The Court of Appeal has for the first time given guidance on how damages are to be awarded on a cross-undertaking in damages on a freezing order. This clarifies recent uncertainty on the principles in first instance decisions.
Whenever the Court makes an interim order pending trial, such as a freezing order, search order or injunction, invariably the Court requires an undertaking from the Claimant. This “cross-undertaking” makes the Claimant pay damages to the Defendant if it is later decided that the Claimant should not have been granted the interim order.
The Court of Appeal has reiterated the analogy of contractual principles that should apply to assessment of damages under a cross-undertaking. That is with the proviso that there is in reality no contract and there has to be room for exceptions.
In Abbey Forwarding Ltd (in liquidation) and another v Hone and others (No 3)  EWCA Civ 711;  WLR (D) 236 giving the lead judgment of the Court of Appeal, McCombe LJ held
‘When determining questions of compensation for loss arising as a result of a freezing order and the undertaking in damages therein, the correct approach was that the remote consequences of obtaining an injunction were not to be taken into account in assessing damages but that logical and sensible adjustments might well be required simply because the court was not awarding damages for breach of contract but was compensating for loss caused by the injunction which was wrongly granted.’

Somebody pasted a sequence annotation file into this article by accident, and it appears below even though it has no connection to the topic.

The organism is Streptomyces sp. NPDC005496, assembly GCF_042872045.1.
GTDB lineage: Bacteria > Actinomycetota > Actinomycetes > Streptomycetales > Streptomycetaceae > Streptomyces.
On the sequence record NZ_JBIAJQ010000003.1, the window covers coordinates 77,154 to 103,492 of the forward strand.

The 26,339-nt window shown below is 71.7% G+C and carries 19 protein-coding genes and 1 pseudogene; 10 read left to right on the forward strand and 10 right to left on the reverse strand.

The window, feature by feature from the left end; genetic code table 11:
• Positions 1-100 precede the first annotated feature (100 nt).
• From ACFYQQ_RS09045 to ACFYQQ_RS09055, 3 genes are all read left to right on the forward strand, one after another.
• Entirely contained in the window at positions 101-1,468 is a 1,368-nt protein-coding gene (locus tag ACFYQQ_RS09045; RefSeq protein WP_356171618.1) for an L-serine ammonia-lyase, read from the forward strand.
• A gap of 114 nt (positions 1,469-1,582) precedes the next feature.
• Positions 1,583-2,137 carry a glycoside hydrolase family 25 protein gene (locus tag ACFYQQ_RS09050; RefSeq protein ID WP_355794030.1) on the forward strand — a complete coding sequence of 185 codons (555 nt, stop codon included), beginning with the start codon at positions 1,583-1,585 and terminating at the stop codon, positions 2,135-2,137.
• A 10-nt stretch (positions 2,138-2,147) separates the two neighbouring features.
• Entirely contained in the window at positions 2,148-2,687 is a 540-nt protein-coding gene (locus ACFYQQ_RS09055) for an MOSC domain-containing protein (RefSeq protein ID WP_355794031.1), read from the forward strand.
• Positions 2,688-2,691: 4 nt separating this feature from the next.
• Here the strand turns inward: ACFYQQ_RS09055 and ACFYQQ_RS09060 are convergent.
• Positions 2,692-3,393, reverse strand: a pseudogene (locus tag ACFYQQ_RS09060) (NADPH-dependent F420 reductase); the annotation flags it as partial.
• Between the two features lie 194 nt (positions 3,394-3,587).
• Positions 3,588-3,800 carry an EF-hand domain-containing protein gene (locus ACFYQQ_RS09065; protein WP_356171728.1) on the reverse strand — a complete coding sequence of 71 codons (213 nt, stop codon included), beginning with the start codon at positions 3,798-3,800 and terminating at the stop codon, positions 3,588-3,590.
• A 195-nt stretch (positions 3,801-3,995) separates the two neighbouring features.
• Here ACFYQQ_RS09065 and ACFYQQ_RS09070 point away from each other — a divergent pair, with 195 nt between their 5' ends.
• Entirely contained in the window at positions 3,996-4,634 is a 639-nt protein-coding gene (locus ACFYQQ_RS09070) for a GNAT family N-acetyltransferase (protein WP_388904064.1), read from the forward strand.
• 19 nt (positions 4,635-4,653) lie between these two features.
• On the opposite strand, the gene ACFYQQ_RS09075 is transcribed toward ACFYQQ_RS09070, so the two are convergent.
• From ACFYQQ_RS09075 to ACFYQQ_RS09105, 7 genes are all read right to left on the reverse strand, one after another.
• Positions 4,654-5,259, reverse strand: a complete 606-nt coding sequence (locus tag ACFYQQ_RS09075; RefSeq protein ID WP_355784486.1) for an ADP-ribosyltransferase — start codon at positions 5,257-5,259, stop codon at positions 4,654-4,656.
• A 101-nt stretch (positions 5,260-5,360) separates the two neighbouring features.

This was the correct approach where a Defendant who is the victim of an unfair injunction should be compensated for their loss. However, a Claimant should not be fixed with liabilities that no reasonable person could have foreseen, unless the Claimant knew or ought to have known of other circumstances that were likely to give rise to that type of loss.
Terms such as “common law damages” and “equitable compensation” did not assist.
The aggreived Defendants contended that they had been successful entrepreneurs with a track record of commercial and investment success which had been impeded for some 20 months because of the wrongful freezing order. On appeal it was confirmed that whilst principles of remoteness of damage in contract ought to apply in the circumstances, there should be flexibility so as to allow logical and sensible adjustments. This was because the Court was not awarding damages for breach of contract, but was compensating for loss caused by the injunction.
Vos LJ added that general damages could also be included within the cross-undertaking in some cases where appropiate, for stress, loss of reputation and general loss of business opportunities and disruption caused by inappropriate policing of the injunction.